The tubs come in three sizes and various colors. Emily went to IKEA last weekend and I had her get me three of the medium size tubs in white.





Here are the contents of two of my old dishpans.






Nearly all fit in one of the IKEA tubs.



I put my fabric in standing upright, so the edges of all the pieces are visible, pretty much. I like this system. I can pull a tub out and take it to my work table and find what I need. When I am done I can poke the fabric back into the tub without disrupting the rest. It is a system of controlled chaos. I cannot deal with neat, tidy stacks of folded fabrics on shelves, because they are neat and tidy for only as long as I don't need one. Now I need to deal with thread. I have yet to find a great system for spools of thread. I have lots of them and they are all different sizes.

I am really beginning to "see" how this might come together. Oh boy, oh boy, oh boy!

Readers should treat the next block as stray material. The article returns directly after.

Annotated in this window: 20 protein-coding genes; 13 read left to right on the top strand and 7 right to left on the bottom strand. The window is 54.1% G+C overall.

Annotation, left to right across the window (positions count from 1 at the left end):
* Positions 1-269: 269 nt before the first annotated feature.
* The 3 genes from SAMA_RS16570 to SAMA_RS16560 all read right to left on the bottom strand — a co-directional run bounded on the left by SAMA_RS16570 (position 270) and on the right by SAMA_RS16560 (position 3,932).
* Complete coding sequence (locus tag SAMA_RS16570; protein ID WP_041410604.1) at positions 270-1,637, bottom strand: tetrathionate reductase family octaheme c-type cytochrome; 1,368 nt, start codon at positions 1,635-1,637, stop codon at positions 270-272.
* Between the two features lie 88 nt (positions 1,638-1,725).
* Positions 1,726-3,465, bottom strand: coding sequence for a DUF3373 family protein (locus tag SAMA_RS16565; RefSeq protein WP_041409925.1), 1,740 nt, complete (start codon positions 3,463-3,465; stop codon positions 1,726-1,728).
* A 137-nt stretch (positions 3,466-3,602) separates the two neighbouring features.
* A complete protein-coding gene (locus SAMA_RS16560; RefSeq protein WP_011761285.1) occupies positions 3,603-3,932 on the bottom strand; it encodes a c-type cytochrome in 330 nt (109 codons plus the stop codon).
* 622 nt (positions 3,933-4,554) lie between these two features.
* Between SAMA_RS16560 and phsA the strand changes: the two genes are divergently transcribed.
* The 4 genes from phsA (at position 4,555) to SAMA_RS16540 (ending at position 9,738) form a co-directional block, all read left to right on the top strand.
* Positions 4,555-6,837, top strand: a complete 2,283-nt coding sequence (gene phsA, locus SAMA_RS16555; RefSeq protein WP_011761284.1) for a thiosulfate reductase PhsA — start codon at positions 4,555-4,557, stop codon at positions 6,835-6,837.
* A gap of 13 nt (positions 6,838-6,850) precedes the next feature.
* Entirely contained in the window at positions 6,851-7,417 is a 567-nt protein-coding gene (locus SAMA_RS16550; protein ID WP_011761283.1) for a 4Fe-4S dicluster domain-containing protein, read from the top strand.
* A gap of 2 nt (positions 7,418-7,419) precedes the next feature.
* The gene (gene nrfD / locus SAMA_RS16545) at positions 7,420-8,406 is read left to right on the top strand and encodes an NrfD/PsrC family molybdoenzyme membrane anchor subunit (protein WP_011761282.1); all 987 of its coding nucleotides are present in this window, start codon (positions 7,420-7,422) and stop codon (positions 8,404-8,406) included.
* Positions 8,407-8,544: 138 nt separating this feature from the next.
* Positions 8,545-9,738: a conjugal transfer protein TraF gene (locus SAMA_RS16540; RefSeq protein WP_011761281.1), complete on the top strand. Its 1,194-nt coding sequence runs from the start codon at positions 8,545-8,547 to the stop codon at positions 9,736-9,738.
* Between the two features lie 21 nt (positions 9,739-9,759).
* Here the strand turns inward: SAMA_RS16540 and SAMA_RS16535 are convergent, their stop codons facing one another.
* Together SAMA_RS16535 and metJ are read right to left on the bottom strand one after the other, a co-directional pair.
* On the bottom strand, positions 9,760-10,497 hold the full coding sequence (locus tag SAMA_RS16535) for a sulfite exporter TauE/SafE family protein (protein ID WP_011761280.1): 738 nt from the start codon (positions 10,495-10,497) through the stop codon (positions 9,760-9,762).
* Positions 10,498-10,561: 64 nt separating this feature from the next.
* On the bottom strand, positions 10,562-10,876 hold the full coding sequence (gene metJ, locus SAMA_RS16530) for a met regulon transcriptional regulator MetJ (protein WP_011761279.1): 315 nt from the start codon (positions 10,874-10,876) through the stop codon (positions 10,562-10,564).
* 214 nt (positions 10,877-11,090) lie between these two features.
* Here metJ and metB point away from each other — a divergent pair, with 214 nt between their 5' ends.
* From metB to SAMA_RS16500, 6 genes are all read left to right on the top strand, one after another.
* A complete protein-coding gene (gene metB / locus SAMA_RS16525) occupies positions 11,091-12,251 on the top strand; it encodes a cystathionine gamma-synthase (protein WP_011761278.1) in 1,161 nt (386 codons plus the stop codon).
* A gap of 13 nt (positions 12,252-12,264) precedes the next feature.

Wednesday, August 17, 2011

Masters Art Quilts 2 Giveaway!


I am a sucker for beautiful books and I have a special affection for the books from Lark Publishing. One of my favorite Christmas presents of the past few years was their first volume of Masters Art Quilts. I keep going back to it—so inspiring, as all their books are. Their newest release is Masters Art Quilts, Volume 2, which is equally beautiful and inspiring! I am really pleased to be able to offer a copy as part of their introduction to the book.  Leave me a comment on this post within the next week. On August 23, I will randomly pick one of the commenters to receive a free copy! Cool, huh?

For the next month bloggers will be giving away copies of Masters 2, so if you don't win mine, you will have lots of other opportunities. Check the Lark Blog for the schedule. Tomorrow my friend Linda Teddlie Minton will be giving away a copy. Check out her blog for details.